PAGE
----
Data clustering

`clusterDBSCAN`

clusters data points belonging to a
*P*-dimensional feature space using the density-based spatial clustering of
applications with noise (DBSCAN) algorithm. The clustering algorithm assigns points that are
close to each other in feature space to a single cluster. For example, a radar system can
return multiple detections of an extended target that are closely spaced in range, angle, and
Doppler. `clusterDBSCAN`

assigns these detections to a single detection.

The DBSCAN algorithm assumes that clusters are dense regions in data space separated by regions of lower density and that all dense regions have similar densities.

To measure density at a point, the algorithm counts the number of data points in a neighborhood of the point. A neighborhood is a

*P*-dimensional ellipse (hyperellipse) in the feature space. The radii of the ellipse are defined by the*P*-vector ε. ε can be a scalar, in which case, the hyperellipse becomes a hypersphere. Distances between points in feature space are calculated using the Euclidean distance metric. The neighborhood is called an ε-neighborhood. The value of ε is defined by the`Epsilon`

property.`Epsilon`

can either be a scalar or*P*-vector:A vector is used when different dimensions in feature space have different units.

A scalar applies the same value to all dimensions.

Clustering starts by finding all

*core*points. If a point has a sufficient number of points in its ε-neighborhood, the point is called a core point. The minimum number of points required for a point to become a core point is set by the`MinNumPoints`

property.The remaining points in the ε-neighborhood of a core point can be core points themselves. If not, they are

*border*points. All points in the ε-neighborhood are called*directly density reachable*from the core point.If the ε-neighborhood of a core point contains other core points, the points in the ε-neighborhoods of all the core points merge together to form a union of ε-neighborhoods. This process continues until no more core points can be added.

All points in the union of ε-neighborhoods are

*density reachable*from the first core point. In fact, all points in the union are density reachable from all core points in the union.All points in the union of ε-neighborhoods are also termed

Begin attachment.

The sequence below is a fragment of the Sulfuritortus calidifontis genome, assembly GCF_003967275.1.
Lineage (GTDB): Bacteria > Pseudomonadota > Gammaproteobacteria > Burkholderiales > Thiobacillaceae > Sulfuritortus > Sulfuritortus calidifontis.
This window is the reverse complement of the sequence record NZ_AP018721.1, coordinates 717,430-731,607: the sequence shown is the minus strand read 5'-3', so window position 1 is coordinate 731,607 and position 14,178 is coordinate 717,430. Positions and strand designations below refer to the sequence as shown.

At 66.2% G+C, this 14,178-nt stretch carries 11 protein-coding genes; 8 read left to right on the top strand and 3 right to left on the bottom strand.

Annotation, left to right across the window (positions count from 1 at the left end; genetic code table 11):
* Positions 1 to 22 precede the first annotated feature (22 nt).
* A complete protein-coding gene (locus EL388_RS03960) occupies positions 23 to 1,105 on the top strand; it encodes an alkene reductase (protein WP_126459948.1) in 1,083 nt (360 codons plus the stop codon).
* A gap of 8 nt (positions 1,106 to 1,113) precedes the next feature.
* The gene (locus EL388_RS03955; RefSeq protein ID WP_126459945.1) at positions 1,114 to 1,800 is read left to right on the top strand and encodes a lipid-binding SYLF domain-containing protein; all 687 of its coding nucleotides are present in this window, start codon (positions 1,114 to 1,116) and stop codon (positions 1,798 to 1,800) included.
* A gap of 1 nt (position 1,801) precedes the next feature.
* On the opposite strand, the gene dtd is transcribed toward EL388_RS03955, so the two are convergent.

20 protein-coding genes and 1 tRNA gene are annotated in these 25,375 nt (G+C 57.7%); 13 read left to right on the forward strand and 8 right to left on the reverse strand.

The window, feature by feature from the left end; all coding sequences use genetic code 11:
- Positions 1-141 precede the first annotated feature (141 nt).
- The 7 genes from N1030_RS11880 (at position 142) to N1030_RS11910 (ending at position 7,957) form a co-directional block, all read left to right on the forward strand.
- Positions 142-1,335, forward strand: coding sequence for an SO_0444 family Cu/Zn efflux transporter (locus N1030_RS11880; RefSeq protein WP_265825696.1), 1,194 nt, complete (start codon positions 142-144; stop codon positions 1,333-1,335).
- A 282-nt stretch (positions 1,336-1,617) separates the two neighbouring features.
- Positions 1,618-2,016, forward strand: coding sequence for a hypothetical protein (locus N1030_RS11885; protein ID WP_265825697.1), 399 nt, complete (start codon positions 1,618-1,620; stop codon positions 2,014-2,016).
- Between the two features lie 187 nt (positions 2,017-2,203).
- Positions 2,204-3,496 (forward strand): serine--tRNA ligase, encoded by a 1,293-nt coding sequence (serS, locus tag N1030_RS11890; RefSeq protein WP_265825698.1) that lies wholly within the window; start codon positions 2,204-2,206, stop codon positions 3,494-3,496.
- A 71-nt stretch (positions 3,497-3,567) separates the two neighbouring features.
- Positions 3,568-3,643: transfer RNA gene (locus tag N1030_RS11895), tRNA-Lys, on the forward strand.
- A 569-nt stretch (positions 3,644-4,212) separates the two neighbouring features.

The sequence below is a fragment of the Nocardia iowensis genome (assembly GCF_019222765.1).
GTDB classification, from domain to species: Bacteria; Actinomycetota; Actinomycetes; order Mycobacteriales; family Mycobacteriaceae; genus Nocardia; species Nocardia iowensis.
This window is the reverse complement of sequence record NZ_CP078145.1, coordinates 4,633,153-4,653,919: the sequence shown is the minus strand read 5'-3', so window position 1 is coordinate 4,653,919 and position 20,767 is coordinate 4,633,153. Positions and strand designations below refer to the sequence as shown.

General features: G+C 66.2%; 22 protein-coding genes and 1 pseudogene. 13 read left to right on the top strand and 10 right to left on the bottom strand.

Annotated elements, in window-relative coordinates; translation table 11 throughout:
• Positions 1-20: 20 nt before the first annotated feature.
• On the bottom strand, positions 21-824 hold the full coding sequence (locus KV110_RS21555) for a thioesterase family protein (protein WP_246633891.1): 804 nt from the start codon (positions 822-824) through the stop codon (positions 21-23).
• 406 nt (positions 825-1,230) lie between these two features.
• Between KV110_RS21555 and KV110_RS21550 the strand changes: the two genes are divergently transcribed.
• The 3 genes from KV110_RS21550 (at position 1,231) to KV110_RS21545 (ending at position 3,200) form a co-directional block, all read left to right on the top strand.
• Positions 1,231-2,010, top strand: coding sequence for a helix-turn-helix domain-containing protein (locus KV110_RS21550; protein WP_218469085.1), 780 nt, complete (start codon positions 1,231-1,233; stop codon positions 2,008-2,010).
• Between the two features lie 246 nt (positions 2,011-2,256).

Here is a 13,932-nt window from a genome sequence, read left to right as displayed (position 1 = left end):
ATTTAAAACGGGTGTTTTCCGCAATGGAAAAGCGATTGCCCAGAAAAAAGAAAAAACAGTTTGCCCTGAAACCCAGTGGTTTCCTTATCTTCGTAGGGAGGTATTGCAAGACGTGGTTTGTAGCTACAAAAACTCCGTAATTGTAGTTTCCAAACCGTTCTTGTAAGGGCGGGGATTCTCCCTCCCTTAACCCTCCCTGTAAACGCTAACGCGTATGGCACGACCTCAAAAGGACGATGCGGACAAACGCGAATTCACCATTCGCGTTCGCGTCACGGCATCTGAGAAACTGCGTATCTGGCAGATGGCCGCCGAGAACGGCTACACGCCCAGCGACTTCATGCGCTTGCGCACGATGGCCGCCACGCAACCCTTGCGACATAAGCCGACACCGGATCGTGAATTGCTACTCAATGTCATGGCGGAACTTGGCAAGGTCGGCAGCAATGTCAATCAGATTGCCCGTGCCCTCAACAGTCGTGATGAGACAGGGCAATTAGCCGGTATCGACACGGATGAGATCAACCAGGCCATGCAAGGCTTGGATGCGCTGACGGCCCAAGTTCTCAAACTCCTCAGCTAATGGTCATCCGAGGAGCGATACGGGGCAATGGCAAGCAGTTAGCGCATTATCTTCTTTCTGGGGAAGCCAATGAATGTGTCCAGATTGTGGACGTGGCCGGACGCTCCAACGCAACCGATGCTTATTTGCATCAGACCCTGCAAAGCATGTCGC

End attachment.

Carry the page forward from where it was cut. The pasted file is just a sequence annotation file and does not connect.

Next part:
*density connected*even though border points are not necessarily*reachable*from each other. A*cluster*is a maximal set of density-connected points and can have an arbitrary shape.

Points that are not core or border points are

*noise*points. They do not belong to any cluster.The

`clusterDBSCAN`

object can estimate ε using a*k*-nearest neighbor search, or you can specify values. To let the object estimate ε, set the`EpsilonSource`

property to`'Auto'`

.The

`clusterDBSCAN`

object can disambiguate data containing ambiguities. Range and Doppler are examples of possibly ambiguous data. Set`EnableDisambiguation`

property to`true`

to disambiguate data.

To cluster detections:

Create the

`clusterDBSCAN`

object and set its properties.Call the object with arguments, as if it were a function.

To learn more about how System objects work, see What Are System Objects? (MATLAB).

creates a
`clusterer`

= clusterDBSCAN`clusterDBSCAN`

object, `clusterer`

, object with
default property values.

creates a `clusterer`

= clusterDBSCAN(Name,Value)`clusterDBSCAN`

object, `clusterer`

, with each
specified property `Name`

set to the specified
`Value`

. You can specify additional name-value pair arguments in any
order as
(`Name1`

,`Value1`

,...,`NameN`

,`ValueN`

).
Any unspecified properties take default values. For example,

clusterer = clusterDBSCAN('MinNumPoints',3,'Epsilon',2, ... 'EnableDisambiguation',true,'AmbiguousDimension',[1 2]);

`EnableDisambiguation`

property set to
true and the `AmbiguousDimension`

set to
`[1,2]`

.`[`

also returns an alternate set of cluster IDs, `idx`

,`clusterids`

] = clusterer(`X`

)`clusterids`

, for use in
the `phased.RangeEstimator`

and `phased.DopplerEstimator`

objects. `clusterids`

assigns a
unique ID to each noise point.

`[___] = clusterer(`

automatically estimates epsilon from the input data matrix, `X`

,`update`

)`X`

, when
`update`

is set to `true`

. The estimation uses a
*k*-NN search to create a set of search curves. For more information,
see Estimate Epsilon. The estimate is an
average of the *L* most recent Epsilon values where *L*
is specified in `EpsilonHistoryLength`

To enable this syntax, set the `EpsilonSource`

property to
`'Auto'`

, optionally set the `MaxNumPoints`

property, and also optionally set the `EpsilonHistoryLength`

property.

To use an object function, specify the
System
object™ as the first input argument. For
example, to release system resources of a System
object named `obj`

, use
this syntax:

release(obj)

[1] Ester M., Kriegel H.-P., Sander
J., and Xu X. "A Density-Based Algorithm for Discovering Clusters in Large Spatial Databases
with Noise". *Proc. 2nd Int. Conf. on Knowledge Discovery and Data
Mining*, Portland, OR, AAAI Press, 1996, pp. 226-231.

[2] Erich Schubert, Jörg Sander,
Martin Ester, Hans-Peter Kriegel, and Xiaowei Xu. 2017. "DBSCAN Revisited, Revisited: Why and
How You Should (Still) Use DBSCAN". *ACM Trans. Database Syst.* 42, 3,
Article 19 (July 2017), 21 pages.

[3] Dominik Kellner, Jens Klappstein
and Klaus Dietmayer, "Grid-Based DBSCAN for Clustering Extended Objects in Radar Data",
*2012 IEEE Intelligent Vehicles Symposium*.

[4] Thomas Wagner, Reinhard Feger, and
Andreas Stelzer, "A Fast Grid-Based Clustering Algorithm for Range/Doppler/DoA Measurements",
*Proceedings of the 13th European Radar Conference*.

[5] Mihael Ankerst, Markus M. Breunig,
Hans-Peter Kriegel, Jörg Sander, "OPTICS: Ordering Points To Identify the Clustering
Structure", *Proc. ACM SIGMOD’99 Int. Conf. on Management of Data*,
Philadelphia PA, 1999.